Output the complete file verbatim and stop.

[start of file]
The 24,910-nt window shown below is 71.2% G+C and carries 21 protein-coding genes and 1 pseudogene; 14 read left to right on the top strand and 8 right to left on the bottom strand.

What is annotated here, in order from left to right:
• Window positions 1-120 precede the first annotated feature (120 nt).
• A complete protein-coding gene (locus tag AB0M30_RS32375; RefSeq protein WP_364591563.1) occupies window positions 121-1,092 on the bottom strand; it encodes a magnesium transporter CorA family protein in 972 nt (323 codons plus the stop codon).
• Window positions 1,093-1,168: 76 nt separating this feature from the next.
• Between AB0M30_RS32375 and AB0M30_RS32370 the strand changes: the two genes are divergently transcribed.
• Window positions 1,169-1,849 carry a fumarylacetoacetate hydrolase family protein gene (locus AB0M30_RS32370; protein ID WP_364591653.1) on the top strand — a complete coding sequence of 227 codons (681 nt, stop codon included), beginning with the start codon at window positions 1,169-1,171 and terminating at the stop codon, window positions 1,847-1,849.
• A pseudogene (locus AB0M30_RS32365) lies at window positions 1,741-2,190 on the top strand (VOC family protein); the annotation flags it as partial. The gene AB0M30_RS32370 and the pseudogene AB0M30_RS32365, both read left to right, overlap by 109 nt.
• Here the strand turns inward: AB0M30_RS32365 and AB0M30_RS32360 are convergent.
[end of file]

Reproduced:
The 24,910-nt window shown below is 71.2% G+C and carries 21 protein-coding genes and 1 pseudogene; 14 read left to right on the top strand and 8 right to left on the bottom strand.

What is annotated here, in order from left to right:
• Window positions 1-120 precede the first annotated feature (120 nt).
• A complete protein-coding gene (locus tag AB0M30_RS32375; RefSeq protein WP_364591563.1) occupies window positions 121-1,092 on the bottom strand; it encodes a magnesium transporter CorA family protein in 972 nt (323 codons plus the stop codon).
• Window positions 1,093-1,168: 76 nt separating this feature from the next.
• Between AB0M30_RS32375 and AB0M30_RS32370 the strand changes: the two genes are divergently transcribed.
• Window positions 1,169-1,849 carry a fumarylacetoacetate hydrolase family protein gene (locus AB0M30_RS32370; protein ID WP_364591653.1) on the top strand — a complete coding sequence of 227 codons (681 nt, stop codon included), beginning with the start codon at window positions 1,169-1,171 and terminating at the stop codon, window positions 1,847-1,849.
• A pseudogene (locus AB0M30_RS32365) lies at window positions 1,741-2,190 on the top strand (VOC family protein); the annotation flags it as partial. The gene AB0M30_RS32370 and the pseudogene AB0M30_RS32365, both read left to right, overlap by 109 nt.
• Here the strand turns inward: AB0M30_RS32365 and AB0M30_RS32360 are convergent.